Brazil back on track
This year should see Brazil's recovery deepen, but also holds the risk of a presidential election derailing it
After a promising 2017, this year looks set to be a busy and productive one for Brazil's oil industry. The market re-opening will be consolidated with new acreage offers, important pre-salt projects are coming onstream, and additional oil reforms should boost competition in the country.
After President Dilma Roussef's impeachment and the rise of Michel Temer to the presidency in 2016, the National Petroleum Agency (ANP) and Ministry of Mines and Energy (MME)—the two top oil regulators—started a turnaround, introducing rule changes and improvements in order to enhance Brazil's attractiveness.
These changes came after years of stagnation, when previous administration policies proved to be detrimental to the development of the sector and spooked foreign investors. Such past decisions, focused on increasing state control of huge offshore discoveries, drove up costs, limited production and generated a giant debt load for state-owned Petrobras of around $125bn. Nationalist measures taken included requiring Petrobras to operate all blocks in the prolific pre-salt province, high local content requirements, and the suspension of bidding rounds.
Market confidence came back quickly as these measures were chipped away. Petrobras is no longer required to participate in the bids for all blocks under the production sharing contract system, which reigns in the pre-salt. Local content rules were simplified and relaxed and some tax relief measures were adopted. Bid rounds returned in 2017, and an ambitious three-year calendar of further auctions was announced. Brazil, as a result, was back on international oil companies' radars in 2017.
This was evident in the three bid rounds held last year. Oil majors Shell, Total, ExxonMobil, BP and Statoil all snapped up new acreage in the country despite the recent troubles.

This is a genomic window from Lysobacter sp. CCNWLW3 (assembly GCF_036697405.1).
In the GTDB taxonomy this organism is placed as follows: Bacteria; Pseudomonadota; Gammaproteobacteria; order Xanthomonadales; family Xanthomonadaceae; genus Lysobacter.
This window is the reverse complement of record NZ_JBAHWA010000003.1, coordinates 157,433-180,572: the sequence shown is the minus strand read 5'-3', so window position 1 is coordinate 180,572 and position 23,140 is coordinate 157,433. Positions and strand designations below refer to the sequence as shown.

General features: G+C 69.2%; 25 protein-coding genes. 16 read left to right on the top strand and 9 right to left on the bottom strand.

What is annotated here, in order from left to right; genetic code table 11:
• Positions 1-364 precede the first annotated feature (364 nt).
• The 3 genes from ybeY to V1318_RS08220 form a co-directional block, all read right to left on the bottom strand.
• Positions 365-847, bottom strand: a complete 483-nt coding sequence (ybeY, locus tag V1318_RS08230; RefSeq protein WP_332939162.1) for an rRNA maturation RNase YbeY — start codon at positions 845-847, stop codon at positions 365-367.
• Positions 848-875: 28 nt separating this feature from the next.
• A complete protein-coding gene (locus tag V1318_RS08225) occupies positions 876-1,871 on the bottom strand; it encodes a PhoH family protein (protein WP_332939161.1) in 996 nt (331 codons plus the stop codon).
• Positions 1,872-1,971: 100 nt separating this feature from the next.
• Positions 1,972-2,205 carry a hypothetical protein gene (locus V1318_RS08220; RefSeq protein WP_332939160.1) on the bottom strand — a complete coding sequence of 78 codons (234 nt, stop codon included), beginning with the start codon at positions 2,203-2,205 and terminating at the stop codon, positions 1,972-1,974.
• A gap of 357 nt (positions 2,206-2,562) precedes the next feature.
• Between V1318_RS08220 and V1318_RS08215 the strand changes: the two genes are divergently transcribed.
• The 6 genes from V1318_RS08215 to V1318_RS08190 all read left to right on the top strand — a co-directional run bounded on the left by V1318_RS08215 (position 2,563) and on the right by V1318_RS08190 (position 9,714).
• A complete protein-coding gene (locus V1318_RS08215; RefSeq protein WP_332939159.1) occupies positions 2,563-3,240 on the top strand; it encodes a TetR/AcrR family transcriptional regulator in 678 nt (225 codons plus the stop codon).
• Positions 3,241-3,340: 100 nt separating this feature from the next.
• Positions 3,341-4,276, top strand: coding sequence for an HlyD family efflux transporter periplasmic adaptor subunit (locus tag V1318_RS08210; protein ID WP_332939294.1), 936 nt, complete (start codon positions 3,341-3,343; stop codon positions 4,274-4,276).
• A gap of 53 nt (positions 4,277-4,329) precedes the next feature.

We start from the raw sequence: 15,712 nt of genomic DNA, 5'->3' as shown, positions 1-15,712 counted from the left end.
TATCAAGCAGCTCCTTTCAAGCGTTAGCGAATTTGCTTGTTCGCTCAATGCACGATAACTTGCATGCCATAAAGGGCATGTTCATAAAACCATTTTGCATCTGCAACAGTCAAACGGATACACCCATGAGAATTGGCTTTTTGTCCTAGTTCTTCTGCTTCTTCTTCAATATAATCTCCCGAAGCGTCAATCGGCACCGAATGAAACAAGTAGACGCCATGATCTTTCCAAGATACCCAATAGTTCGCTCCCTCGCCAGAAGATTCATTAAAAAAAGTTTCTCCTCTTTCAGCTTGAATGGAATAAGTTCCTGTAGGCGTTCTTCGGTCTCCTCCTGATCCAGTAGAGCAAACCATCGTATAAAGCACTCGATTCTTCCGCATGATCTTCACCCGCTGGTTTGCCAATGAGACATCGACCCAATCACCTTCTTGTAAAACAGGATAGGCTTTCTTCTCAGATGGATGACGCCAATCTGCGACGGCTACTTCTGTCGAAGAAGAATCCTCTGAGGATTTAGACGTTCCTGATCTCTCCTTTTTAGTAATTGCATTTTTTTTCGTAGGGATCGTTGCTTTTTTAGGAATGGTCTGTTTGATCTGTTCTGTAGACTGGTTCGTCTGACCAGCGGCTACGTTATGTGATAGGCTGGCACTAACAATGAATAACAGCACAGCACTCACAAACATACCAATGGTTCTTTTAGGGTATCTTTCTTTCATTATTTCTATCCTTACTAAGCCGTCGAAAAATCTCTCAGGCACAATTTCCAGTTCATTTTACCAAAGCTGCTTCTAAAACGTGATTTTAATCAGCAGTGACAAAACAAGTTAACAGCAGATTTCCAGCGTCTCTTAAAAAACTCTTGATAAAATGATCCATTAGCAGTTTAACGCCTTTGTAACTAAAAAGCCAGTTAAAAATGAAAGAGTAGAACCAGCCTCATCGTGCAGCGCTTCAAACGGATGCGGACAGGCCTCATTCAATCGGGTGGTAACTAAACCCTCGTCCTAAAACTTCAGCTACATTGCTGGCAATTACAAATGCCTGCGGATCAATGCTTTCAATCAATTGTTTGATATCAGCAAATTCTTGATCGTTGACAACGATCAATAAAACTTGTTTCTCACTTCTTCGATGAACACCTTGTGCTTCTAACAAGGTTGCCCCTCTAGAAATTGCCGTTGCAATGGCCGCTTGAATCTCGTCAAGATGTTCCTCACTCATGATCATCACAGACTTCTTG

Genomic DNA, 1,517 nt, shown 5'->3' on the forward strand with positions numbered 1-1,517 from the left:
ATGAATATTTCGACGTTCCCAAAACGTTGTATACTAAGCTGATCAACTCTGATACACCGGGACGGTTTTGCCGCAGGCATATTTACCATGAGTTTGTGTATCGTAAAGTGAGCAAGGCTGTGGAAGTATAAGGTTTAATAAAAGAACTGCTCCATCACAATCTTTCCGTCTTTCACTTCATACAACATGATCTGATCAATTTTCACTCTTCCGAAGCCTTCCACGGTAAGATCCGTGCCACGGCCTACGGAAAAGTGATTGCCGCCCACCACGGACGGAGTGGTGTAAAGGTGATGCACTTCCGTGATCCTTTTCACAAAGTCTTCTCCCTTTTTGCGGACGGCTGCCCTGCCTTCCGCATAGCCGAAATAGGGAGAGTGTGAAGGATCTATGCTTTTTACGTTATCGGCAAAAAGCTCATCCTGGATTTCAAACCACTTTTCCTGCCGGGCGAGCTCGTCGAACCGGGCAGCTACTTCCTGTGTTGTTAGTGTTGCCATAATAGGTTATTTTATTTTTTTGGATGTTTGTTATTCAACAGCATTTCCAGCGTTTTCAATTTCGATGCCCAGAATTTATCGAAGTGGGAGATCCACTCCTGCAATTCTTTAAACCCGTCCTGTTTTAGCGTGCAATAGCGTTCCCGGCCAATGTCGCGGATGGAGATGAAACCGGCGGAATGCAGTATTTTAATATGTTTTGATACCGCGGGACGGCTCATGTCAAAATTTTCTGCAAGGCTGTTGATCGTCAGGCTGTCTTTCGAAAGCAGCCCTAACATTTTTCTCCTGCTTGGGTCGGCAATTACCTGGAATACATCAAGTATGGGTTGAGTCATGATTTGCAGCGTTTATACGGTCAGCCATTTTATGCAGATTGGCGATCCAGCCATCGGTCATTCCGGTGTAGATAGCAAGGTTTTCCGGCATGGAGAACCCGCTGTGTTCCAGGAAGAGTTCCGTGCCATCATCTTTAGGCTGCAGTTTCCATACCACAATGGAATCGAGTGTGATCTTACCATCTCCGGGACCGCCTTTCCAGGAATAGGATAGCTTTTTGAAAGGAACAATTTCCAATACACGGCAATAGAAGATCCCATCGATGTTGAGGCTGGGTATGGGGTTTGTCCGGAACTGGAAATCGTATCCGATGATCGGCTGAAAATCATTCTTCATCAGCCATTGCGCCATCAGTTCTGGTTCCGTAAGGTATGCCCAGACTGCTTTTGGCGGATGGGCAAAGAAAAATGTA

In 2018, three new bid rounds will keep up the industry's momentum. In March, Brazil will host its 15th round for acreage under the tax/royalty system, offering up blocks in frontier and established basins. That will be followed in June by the hotly-anticipated 4th pre-salt round, which will offer up production sharing contracts in one of the world's most sought-after oil provinces. Another bidding round dedicated to marginal fields should also take place in the second half of 2018. The government hopes to take in a minimum of $1.4bn in signing bonuses in the first two rounds, but in reality the figure should be much higher.
The three co-existing tax regimes
Investors will have to navigate Brazil's complicated oil tax regimes. Until 2010, all upstream projects were awarded under the tax/royalty system. After the pre-salt province was discovered, the government introduced the production sharing contract for specific areas that were believed to have greater geological potential and less risk—notably the pre-salt. Before last October, only one block had been awarded under this PSC system, the Libra block in 2013, which is operated by Petrobras in partnership with Shell, Total and state-owned China National Offshore Oil Corporations and China National Petroleum Corporation.
2.6m b/d—Brazil's production, the highest in Latin America
Besides these two systems, there's another specific area of the country that is ruled by the Transfer of Rights ("Cessão Onerosa" in Portuguese) agreement. The Transfer of Rights is an agreement signed in 2010 between Petrobras and the Brazilian government, in which Petrobras paid for the right to explore and produce up to 5bn barrels of oil equivalent in a specific area in the Santos Basin pre-salt cluster.
This controversial agreement will be in the headlines again during 2018, with major potential implications for Petrobras' finances. The state oil company paid the government $42.5bn for the right to develop the reserves, an average of $8.50 per undeveloped barrel of oil. Since then, Petrobras discovered several oilfields in the area, including Buzios, which is expected to start commercial production in 2018.
However, the contract allowed for a renegotiation based on changes in the oil price and the two sides have been in talks for months. Given that oil prices have decreased sharply since 2010, the price revision would benefit Petrobras and give the company a substantial windfall. On the other hand, the volume of oil discovered by Petrobras has far exceeded the original 5bn-barrel-agreement, so the company technically owes the government for this oil excess. Exactly how much oil has been discovered, though, is in dispute and will ultimately decide who will pay whom and how much. A deal should be settled in 2018.